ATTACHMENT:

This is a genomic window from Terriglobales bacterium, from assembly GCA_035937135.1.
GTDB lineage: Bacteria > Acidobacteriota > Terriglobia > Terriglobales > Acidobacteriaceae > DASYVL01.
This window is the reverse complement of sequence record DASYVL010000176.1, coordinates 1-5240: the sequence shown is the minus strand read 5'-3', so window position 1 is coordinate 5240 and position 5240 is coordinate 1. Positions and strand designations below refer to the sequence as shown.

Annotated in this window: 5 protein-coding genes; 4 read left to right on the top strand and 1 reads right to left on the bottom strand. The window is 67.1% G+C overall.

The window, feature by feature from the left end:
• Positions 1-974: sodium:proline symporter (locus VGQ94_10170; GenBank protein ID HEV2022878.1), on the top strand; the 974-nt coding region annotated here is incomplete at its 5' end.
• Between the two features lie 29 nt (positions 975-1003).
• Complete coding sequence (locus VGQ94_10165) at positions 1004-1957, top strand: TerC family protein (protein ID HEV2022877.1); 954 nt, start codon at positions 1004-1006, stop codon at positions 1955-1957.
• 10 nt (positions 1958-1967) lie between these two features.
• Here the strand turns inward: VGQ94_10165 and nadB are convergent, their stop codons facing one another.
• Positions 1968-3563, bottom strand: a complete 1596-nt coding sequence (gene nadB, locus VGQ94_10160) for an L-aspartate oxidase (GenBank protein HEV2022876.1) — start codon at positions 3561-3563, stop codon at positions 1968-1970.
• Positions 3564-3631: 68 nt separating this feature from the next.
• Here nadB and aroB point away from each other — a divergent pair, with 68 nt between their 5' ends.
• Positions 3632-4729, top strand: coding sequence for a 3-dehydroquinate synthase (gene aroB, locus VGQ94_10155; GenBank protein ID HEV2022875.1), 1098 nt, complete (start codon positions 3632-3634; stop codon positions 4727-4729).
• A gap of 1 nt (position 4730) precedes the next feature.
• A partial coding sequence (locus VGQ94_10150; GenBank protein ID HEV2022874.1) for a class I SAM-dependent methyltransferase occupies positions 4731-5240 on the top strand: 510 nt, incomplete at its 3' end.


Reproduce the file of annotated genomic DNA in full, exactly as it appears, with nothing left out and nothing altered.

This is a genomic window from Terriglobales bacterium, from assembly GCA_035937135.1.
GTDB lineage: Bacteria > Acidobacteriota > Terriglobia > Terriglobales > Acidobacteriaceae > DASYVL01.
This window is the reverse complement of sequence record DASYVL010000176.1, coordinates 1-5240: the sequence shown is the minus strand read 5'-3', so window position 1 is coordinate 5240 and position 5240 is coordinate 1. Positions and strand designations below refer to the sequence as shown.

Annotated in this window: 5 protein-coding genes; 4 read left to right on the top strand and 1 reads right to left on the bottom strand. The window is 67.1% G+C overall.

The window, feature by feature from the left end:
• Positions 1-974: sodium:proline symporter (locus VGQ94_10170; GenBank protein ID HEV2022878.1), on the top strand; the 974-nt coding region annotated here is incomplete at its 5' end.
• Between the two features lie 29 nt (positions 975-1003).
• Complete coding sequence (locus VGQ94_10165) at positions 1004-1957, top strand: TerC family protein (protein ID HEV2022877.1); 954 nt, start codon at positions 1004-1006, stop codon at positions 1955-1957.
• 10 nt (positions 1958-1967) lie between these two features.
• Here the strand turns inward: VGQ94_10165 and nadB are convergent, their stop codons facing one another.
• Positions 1968-3563, bottom strand: a complete 1596-nt coding sequence (gene nadB, locus VGQ94_10160) for an L-aspartate oxidase (GenBank protein HEV2022876.1) — start codon at positions 3561-3563, stop codon at positions 1968-1970.
• Positions 3564-3631: 68 nt separating this feature from the next.
• Here nadB and aroB point away from each other — a divergent pair, with 68 nt between their 5' ends.
• Positions 3632-4729, top strand: coding sequence for a 3-dehydroquinate synthase (gene aroB, locus VGQ94_10155; GenBank protein ID HEV2022875.1), 1098 nt, complete (start codon positions 3632-3634; stop codon positions 4727-4729).
• A gap of 1 nt (position 4730) precedes the next feature.
• A partial coding sequence (locus VGQ94_10150; GenBank protein ID HEV2022874.1) for a class I SAM-dependent methyltransferase occupies positions 4731-5240 on the top strand: 510 nt, incomplete at its 3' end.